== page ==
For God is not unjust; he will not overlook your work and the love that you showed for his sake in serving the saints, as you still do. And we want each one of you to show the same diligence so as to realize the full assurance of hope to the very end, so that you may not become sluggish, but imitators of those who through faith and patience inherit the promises.
When God made a promise to Abraham, because he had no one greater by whom to swear, he swore by himself, saying, “I will surely bless you and multiply you.” And thus Abraham, having patiently endured, obtained the promise. Human beings, of course, swear by someone greater than themselves, and an oath given as confirmation puts an end to all dispute. In the same way, when God desired to show even more clearly to the heirs of the promise the unchangeable character of his purpose, he guaranteed it by an oath, so that through two unchangeable things, in which it is impossible that God would prove false, we who have taken refuge might be strongly encouraged to seize the hope set before us.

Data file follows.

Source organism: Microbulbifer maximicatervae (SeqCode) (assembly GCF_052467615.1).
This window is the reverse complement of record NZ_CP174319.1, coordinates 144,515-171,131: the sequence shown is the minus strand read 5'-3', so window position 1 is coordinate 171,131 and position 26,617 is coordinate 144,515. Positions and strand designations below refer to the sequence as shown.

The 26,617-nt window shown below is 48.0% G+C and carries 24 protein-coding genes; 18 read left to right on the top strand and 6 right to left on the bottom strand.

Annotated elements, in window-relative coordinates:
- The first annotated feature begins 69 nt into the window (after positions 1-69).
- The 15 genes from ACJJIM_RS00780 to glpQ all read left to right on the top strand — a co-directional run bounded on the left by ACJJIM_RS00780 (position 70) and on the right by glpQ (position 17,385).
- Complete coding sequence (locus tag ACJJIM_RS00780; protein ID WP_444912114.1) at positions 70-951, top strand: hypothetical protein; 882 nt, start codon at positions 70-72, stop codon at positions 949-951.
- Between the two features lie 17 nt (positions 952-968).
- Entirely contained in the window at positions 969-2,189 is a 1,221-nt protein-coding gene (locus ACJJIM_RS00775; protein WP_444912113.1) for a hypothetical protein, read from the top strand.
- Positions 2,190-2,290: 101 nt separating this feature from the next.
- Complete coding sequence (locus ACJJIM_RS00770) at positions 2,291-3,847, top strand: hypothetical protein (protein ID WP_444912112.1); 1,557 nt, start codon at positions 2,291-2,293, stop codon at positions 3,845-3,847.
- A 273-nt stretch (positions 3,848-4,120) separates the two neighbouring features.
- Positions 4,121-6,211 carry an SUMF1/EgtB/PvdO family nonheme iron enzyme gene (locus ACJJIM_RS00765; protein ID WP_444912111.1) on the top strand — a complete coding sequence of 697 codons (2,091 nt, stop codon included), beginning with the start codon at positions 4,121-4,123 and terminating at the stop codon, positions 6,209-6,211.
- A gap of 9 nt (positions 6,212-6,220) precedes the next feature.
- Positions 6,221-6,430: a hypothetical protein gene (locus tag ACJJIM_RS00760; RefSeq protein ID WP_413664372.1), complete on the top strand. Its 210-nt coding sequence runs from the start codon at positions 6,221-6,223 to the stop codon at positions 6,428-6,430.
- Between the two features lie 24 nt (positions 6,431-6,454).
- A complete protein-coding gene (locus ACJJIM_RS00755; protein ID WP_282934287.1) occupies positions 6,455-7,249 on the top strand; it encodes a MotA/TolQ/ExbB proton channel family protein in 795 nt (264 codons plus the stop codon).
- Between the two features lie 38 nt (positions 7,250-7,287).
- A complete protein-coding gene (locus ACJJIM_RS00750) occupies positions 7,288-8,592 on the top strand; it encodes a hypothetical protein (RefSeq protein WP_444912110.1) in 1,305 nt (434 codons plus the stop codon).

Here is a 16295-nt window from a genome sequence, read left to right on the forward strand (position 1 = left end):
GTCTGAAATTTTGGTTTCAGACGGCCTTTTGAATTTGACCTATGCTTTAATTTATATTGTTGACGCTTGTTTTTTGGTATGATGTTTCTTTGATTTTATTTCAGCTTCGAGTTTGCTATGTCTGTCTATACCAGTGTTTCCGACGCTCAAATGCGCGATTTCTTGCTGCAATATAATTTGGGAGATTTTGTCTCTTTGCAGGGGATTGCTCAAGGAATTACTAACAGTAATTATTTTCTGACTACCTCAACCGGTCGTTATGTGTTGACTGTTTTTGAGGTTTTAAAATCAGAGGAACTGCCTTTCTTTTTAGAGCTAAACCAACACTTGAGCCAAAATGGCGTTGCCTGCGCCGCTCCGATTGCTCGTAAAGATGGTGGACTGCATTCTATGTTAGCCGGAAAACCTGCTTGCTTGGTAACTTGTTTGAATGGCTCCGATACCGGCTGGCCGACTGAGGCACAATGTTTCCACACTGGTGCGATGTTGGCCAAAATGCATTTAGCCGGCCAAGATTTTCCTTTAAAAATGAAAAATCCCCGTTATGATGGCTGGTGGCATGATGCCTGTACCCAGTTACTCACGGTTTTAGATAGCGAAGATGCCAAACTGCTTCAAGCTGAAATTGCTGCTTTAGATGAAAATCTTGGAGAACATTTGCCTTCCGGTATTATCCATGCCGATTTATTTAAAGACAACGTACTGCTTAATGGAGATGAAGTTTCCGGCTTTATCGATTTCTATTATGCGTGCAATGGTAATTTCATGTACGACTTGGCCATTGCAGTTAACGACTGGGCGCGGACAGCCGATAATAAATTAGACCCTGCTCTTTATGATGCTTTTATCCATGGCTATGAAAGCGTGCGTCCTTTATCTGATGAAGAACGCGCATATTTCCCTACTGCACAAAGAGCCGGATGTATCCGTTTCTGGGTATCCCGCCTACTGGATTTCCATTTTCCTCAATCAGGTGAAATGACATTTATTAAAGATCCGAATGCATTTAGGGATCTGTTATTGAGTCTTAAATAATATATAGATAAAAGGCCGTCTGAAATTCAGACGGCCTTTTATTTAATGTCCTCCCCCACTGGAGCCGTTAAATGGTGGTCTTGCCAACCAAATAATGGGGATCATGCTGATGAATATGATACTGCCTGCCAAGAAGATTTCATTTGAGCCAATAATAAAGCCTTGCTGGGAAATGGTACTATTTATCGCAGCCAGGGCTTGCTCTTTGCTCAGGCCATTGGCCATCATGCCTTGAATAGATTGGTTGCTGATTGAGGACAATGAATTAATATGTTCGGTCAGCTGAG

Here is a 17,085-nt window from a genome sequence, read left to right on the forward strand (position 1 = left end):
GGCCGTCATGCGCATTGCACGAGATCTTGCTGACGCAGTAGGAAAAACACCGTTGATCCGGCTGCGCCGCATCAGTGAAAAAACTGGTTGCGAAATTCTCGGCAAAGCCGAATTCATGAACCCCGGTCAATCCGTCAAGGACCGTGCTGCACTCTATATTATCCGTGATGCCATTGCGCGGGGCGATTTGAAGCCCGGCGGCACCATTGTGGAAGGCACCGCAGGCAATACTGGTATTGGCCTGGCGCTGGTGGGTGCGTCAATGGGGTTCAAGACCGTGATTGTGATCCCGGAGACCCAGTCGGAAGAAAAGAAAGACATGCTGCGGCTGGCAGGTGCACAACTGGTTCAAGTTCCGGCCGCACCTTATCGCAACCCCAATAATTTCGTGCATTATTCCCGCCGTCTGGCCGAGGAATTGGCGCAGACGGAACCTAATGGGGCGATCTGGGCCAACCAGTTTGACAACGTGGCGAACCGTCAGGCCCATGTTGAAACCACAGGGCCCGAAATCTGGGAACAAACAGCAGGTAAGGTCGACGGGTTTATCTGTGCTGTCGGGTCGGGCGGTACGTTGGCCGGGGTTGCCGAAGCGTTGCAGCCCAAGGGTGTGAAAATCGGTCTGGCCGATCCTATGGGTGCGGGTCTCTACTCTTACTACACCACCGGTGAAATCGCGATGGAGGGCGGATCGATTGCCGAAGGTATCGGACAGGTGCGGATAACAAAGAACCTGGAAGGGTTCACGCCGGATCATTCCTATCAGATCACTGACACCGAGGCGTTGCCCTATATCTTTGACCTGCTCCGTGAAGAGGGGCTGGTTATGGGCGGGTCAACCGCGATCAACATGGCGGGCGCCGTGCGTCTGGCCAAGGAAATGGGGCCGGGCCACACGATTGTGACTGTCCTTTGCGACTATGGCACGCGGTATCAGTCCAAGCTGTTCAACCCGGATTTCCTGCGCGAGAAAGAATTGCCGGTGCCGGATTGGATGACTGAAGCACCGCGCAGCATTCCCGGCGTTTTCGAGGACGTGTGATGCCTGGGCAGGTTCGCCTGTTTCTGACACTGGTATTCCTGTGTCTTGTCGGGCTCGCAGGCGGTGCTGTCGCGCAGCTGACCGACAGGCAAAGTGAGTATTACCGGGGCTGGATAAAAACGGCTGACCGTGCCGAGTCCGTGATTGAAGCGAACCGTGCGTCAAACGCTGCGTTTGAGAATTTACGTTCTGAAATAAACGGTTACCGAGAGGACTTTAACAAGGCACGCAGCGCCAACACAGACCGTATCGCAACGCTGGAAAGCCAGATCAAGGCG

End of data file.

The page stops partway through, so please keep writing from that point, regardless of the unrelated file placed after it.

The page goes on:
We have this hope, a sure and steadfast anchor of the soul, a hope that enters the inner shrine behind the curtain, where Jesus, a forerunner on our behalf, has entered, having become a high priest forever according to the order of Melchizedek.
New Revised Standard Version, copyright 1989, by the National Council of the Churches of Christ in the United States of America. Used by permission. All rights reserved. USCCB approved.
I work in a primary school and hands down the most dreaded time of year by faculty, staff and students alike is the end of January and beginning of February. It is cold, dark, seemingly endless, far from Christmas break, and even farther from Spring Break. Liturgically speaking, February is the humdrum Ordinary Time of the school year. As we round the second half of January and brace ourselves for February today’s readings remind us that we are called to patience and fidelity in our unglamorous day-to-day work as Christians. We are called out of our “sluggishness” and complacency.
We, like those who originally received this letter, are reminded to stay faithful to the holy ordinary of our daily lives. St. Paul reminds his audience to remember the ways God has been faithful over the years. So too with us. As we pray today we might ask: How, specifically, has God been good to me today? This week? This month? This year?
—Br. Matt Wooters, SJ, is a social worker at Nativity Jesuit Academy in Milwaukee, WI.
Help me be a fire today.
Help me light the ways for others who feel overwhelmed by the dark.
Help me celebrate the holy ordinary.
Help me notice You.
—Br. Matt Wooters, SJ